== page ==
School districts may have to wait until November for judge’s ruling on masks and quarantines

ORLANDO, Fla. — After two days of testimony, Orange County Public Schools may have to wait until November to learn the outcome of its legal battle with Florida over virus protocols.

The challenge, filed by six school boards, is against Gov. Ron DeSantis’ executive order over parental opt-outs for student mask-wearing in K-12 schools.

WATCH: Florida judge hears debate on school boards’ challenge on masking at schools

Along with the discussion over masks in schools is the debate over student quarantines.

It all boils down to the question of who decides when a potentially infected child, who is not showing symptoms, can return to school.

Both sides said they are doing what’s best for students.

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“This is a virus that in an indoor space is going to accumulate in that space over time,” said infectious disease expert Dr. Aileen Marty.

Marty drew on decades of experience to give her opinion, presented in support of Orange County and five other school boards, as they seek to undo the state’s executive order over parental mask opt-outs.

“These data showing this incredible high viral loads in children, for example, who have no symptoms puts other children at risk,” Marty said.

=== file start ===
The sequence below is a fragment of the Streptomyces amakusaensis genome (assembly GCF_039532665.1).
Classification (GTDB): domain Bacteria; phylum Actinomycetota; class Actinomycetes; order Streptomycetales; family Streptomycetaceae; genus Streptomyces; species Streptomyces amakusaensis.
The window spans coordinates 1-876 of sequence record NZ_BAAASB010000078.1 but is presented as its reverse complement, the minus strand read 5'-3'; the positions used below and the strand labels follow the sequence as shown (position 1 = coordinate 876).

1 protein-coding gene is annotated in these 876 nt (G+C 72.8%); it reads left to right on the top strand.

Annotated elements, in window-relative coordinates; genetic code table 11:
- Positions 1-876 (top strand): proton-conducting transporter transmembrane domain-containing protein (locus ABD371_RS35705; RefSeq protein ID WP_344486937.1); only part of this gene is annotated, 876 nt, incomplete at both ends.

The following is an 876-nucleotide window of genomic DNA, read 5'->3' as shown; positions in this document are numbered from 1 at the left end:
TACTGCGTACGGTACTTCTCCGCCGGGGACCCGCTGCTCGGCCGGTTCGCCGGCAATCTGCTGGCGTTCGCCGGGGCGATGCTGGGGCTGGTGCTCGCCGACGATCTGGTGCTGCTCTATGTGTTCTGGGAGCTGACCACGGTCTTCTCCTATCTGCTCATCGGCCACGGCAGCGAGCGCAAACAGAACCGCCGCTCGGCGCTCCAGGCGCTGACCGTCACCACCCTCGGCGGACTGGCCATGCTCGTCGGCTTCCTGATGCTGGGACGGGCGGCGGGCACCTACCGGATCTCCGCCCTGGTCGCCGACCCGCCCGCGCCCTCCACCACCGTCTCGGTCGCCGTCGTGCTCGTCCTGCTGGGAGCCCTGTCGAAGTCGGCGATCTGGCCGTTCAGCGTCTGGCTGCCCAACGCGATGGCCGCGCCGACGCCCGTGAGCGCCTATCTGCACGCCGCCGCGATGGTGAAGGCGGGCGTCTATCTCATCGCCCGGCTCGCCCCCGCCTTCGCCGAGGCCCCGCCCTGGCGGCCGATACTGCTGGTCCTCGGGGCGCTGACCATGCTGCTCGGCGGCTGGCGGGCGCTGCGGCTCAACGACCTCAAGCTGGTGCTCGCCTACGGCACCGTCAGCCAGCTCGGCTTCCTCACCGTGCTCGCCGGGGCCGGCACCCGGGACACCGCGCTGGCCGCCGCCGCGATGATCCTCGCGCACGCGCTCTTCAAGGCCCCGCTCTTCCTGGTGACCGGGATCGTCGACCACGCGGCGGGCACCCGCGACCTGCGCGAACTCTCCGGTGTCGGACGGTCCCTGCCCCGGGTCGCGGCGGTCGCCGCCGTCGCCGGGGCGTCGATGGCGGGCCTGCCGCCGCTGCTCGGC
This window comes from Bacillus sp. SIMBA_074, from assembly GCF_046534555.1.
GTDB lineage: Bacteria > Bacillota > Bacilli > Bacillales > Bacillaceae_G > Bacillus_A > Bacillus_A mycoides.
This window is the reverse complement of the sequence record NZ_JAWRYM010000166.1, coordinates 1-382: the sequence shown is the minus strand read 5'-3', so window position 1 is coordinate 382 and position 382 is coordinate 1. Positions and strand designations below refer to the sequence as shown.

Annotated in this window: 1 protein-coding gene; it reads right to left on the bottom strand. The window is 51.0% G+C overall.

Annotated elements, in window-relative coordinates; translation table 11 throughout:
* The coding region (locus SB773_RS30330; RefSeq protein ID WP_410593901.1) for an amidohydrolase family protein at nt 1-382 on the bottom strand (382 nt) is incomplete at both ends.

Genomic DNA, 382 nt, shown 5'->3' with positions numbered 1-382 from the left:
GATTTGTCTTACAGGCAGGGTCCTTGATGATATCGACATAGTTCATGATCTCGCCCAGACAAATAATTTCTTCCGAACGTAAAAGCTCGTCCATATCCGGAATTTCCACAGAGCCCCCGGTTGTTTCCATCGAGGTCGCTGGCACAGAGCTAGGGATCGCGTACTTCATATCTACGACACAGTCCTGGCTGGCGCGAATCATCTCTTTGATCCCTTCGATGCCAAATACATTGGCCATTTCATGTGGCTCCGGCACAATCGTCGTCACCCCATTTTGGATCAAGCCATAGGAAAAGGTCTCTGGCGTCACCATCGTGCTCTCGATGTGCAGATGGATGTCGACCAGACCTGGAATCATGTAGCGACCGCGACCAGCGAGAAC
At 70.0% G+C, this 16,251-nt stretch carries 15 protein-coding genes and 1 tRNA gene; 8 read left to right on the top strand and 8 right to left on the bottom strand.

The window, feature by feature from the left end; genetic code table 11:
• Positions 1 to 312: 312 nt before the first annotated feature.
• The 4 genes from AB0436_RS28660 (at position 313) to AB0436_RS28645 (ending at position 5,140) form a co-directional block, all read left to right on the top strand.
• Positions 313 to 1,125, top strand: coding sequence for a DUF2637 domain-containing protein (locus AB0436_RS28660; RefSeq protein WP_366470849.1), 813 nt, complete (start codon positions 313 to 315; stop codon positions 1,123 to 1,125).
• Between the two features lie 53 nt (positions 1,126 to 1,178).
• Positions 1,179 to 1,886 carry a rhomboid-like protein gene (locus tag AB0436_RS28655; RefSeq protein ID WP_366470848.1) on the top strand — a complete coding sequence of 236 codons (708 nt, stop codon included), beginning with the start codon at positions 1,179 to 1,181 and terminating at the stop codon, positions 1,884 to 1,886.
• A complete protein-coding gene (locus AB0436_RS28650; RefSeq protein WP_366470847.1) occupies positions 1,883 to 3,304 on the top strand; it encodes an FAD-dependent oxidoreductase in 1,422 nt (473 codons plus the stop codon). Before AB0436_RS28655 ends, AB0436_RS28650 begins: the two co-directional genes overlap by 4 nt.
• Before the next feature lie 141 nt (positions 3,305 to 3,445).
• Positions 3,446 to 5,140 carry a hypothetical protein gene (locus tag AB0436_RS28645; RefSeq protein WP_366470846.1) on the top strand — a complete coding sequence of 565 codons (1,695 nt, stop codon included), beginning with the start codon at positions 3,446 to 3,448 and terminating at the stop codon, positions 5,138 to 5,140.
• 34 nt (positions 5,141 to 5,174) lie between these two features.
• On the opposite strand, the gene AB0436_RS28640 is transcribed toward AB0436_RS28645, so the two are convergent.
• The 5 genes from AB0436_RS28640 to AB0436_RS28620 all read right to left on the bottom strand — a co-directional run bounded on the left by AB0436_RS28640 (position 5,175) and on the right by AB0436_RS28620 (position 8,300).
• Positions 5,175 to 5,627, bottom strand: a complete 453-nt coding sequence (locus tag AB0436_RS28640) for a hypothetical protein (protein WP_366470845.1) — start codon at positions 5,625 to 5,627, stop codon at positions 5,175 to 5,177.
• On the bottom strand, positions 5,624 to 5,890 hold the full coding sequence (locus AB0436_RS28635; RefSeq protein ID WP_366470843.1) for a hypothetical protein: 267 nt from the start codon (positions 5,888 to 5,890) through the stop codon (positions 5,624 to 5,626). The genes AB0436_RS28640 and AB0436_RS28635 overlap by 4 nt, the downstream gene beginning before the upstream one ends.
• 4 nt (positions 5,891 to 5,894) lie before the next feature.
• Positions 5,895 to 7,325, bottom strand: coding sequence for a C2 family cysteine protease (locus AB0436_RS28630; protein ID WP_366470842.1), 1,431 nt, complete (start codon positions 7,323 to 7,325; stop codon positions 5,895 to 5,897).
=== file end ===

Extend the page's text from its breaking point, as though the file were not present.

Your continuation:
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DeSantis’ Sept. 22 rule said parents should have sole discretion to opt out of mask requirements. The order also gave parents control over when to send a student without symptoms who was exposed to the virus back to school.

The senior chancellor with the state board of education explained how the state believes the “over quarantining” of students has damaged their academic performance.

“We have anecdotal records as well as standardized assessments that show us when students are in school, in front of a teacher that’s skilled and trained, they learn better,” said Jacob Oliva with the Florida Department of Education.

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School board attorneys argue they shouldn’t be subject to the executive order because it came without a declared state of emergency, while the state has maintained that action is well within its power.

Both sides now have a week to submit proposals for how they would like to see Judge Brian Newman rule.

Newman could take until Nov. 5 to issue his order.

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